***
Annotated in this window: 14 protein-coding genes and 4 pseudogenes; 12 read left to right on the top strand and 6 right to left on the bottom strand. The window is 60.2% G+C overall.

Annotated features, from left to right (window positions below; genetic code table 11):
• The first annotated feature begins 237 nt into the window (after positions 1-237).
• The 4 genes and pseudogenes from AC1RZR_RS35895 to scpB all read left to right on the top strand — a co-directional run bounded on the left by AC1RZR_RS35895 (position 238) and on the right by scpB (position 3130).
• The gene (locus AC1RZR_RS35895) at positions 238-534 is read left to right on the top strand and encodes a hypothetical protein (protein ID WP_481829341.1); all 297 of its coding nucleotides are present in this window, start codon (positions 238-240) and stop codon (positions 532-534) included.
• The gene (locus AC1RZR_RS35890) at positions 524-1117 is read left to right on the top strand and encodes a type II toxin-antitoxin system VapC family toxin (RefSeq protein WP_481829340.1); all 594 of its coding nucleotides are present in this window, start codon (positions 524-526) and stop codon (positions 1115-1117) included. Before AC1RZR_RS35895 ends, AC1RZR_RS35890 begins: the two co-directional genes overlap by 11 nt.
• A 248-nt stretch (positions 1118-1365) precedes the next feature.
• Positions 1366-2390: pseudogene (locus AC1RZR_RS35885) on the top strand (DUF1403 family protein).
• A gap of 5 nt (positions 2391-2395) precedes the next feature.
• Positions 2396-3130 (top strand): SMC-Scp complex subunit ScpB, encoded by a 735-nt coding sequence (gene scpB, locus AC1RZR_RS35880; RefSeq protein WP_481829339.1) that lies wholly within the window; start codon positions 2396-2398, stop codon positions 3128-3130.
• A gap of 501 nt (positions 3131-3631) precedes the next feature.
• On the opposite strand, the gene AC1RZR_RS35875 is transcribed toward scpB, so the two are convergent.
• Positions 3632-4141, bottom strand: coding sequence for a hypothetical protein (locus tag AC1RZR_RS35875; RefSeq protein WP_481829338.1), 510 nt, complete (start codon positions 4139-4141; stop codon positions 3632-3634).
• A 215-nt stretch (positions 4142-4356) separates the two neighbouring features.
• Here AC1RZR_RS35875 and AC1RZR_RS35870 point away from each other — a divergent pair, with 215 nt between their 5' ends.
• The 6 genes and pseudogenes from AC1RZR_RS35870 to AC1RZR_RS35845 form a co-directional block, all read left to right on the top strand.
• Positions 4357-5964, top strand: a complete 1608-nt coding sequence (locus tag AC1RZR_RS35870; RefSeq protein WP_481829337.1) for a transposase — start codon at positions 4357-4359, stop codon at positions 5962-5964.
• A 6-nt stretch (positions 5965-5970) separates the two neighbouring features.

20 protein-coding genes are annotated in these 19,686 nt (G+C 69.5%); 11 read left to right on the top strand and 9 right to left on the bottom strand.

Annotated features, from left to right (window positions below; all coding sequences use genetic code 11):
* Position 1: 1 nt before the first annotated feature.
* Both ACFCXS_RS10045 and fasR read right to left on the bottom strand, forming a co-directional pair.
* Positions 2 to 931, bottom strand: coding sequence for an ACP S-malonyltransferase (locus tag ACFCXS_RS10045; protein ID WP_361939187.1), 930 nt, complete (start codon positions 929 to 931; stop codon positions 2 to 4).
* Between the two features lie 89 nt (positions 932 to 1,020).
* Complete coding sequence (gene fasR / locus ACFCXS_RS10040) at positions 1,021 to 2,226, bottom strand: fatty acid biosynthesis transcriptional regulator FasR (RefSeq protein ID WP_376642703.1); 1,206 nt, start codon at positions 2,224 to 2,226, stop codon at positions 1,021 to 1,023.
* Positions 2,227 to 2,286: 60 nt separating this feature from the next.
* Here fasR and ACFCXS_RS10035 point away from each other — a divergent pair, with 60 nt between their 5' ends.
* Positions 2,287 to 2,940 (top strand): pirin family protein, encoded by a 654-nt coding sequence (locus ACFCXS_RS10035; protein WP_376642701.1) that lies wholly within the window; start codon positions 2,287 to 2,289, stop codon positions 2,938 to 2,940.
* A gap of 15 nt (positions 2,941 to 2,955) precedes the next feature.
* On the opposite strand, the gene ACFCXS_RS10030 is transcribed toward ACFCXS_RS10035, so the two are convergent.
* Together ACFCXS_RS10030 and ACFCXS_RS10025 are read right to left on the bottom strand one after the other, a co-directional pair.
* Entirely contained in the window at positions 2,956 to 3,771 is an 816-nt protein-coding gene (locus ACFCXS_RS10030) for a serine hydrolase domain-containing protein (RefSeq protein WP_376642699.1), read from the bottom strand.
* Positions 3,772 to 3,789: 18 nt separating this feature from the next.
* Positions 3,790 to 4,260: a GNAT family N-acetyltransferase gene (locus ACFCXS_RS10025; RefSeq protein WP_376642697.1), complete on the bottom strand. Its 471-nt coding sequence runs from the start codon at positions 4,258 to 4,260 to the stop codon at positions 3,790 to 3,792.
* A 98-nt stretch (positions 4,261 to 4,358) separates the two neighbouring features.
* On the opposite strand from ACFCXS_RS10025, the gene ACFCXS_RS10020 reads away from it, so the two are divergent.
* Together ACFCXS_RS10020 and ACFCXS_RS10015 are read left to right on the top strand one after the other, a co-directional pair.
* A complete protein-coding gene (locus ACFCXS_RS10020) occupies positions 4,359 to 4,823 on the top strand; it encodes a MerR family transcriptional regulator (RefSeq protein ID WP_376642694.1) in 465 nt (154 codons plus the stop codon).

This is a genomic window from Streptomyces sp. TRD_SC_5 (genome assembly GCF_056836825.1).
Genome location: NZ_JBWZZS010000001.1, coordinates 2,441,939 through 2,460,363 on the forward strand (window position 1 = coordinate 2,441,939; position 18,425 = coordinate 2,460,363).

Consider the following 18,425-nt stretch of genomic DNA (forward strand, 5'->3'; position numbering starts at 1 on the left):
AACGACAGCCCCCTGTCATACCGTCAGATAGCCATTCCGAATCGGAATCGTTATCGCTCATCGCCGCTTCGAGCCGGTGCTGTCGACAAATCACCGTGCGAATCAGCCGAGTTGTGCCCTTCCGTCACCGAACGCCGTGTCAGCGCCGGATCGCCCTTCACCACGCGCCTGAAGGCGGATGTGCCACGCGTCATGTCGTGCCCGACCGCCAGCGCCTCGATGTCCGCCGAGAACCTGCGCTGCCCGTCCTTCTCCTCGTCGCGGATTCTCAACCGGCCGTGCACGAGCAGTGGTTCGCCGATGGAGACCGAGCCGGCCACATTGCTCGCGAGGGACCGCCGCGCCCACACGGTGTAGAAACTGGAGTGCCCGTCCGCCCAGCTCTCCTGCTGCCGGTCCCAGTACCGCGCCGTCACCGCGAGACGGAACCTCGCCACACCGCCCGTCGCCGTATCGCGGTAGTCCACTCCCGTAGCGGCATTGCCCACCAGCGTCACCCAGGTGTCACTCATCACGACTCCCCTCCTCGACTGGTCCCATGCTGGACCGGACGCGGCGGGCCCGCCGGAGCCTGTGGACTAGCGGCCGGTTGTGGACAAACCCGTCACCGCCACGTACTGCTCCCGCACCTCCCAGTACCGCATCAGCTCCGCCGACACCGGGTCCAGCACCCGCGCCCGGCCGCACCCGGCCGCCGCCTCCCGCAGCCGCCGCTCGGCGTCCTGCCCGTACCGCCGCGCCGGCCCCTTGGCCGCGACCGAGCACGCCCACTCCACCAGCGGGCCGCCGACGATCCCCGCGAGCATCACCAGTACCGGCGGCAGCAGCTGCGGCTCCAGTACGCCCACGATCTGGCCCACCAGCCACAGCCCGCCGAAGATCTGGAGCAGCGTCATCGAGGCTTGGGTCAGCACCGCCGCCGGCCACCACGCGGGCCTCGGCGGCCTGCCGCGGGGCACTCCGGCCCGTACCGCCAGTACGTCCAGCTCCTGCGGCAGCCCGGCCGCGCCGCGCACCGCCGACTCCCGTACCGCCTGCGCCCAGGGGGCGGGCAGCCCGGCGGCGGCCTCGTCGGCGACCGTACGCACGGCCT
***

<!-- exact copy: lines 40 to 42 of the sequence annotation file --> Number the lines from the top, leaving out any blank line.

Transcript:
Genome location: NZ_JBWZZS010000001.1, coordinates 2,441,939 through 2,460,363 on the forward strand (window position 1 = coordinate 2,441,939; position 18,425 = coordinate 2,460,363).

Consider the following 18,425-nt stretch of genomic DNA (forward strand, 5'->3'; position numbering starts at 1 on the left):
AACGACAGCCCCCTGTCATACCGTCAGATAGCCATTCCGAATCGGAATCGTTATCGCTCATCGCCGCTTCGAGCCGGTGCTGTCGACAAATCACCGTGCGAATCAGCCGAGTTGTGCCCTTCCGTCACCGAACGCCGTGTCAGCGCCGGATCGCCCTTCACCACGCGCCTGAAGGCGGATGTGCCACGCGTCATGTCGTGCCCGACCGCCAGCGCCTCGATGTCCGCCGAGAACCTGCGCTGCCCGTCCTTCTCCTCGTCGCGGATTCTCAACCGGCCGTGCACGAGCAGTGGTTCGCCGATGGAGACCGAGCCGGCCACATTGCTCGCGAGGGACCGCCGCGCCCACACGGTGTAGAAACTGGAGTGCCCGTCCGCCCAGCTCTCCTGCTGCCGGTCCCAGTACCGCGCCGTCACCGCGAGACGGAACCTCGCCACACCGCCCGTCGCCGTATCGCGGTAGTCCACTCCCGTAGCGGCATTGCCCACCAGCGTCACCCAGGTGTCACTCATCACGACTCCCCTCCTCGACTGGTCCCATGCTGGACCGGACGCGGCGGGCCCGCCGGAGCCTGTGGACTAGCGGCCGGTTGTGGACAAACCCGTCACCGCCACGTACTGCTCCCGCACCTCCCAGTACCGCATCAGCTCCGCCGACACCGGGTCCAGCACCCGCGCCCGGCCGCACCCGGCCGCCGCCTCCCGCAGCCGCCGCTCGGCGTCCTGCCCGTACCGCCGCGCCGGCCCCTTGGCCGCGACCGAGCACGCCCACTCCACCAGCGGGCCGCCGACGATCCCCGCGAGCATCACCAGTACCGGCGGCAGCAGCTGCGGCTCCAGTACGCCCACGATCTGGCCCACCAGCCACAGCCCGCCGAAGATCTGGAGCAGCGTCATCGAGGCTTGGGTCAGCACCGCCGCCGGCCACCACGCGGGCCTCGGCGGCCTGCCGCGGGGCACTCCGGCCCGTACCGCCAGTACGTCCAGCTCCTGCGGCAGCCCGGCCGCGCCGCGCACCGCCGACTCCCGTACCGCCTGCGCCCAGGGGGCGGGCAGCCCGGCGGCGGCCTCGTCGGCGACCGTACGCACGGCCT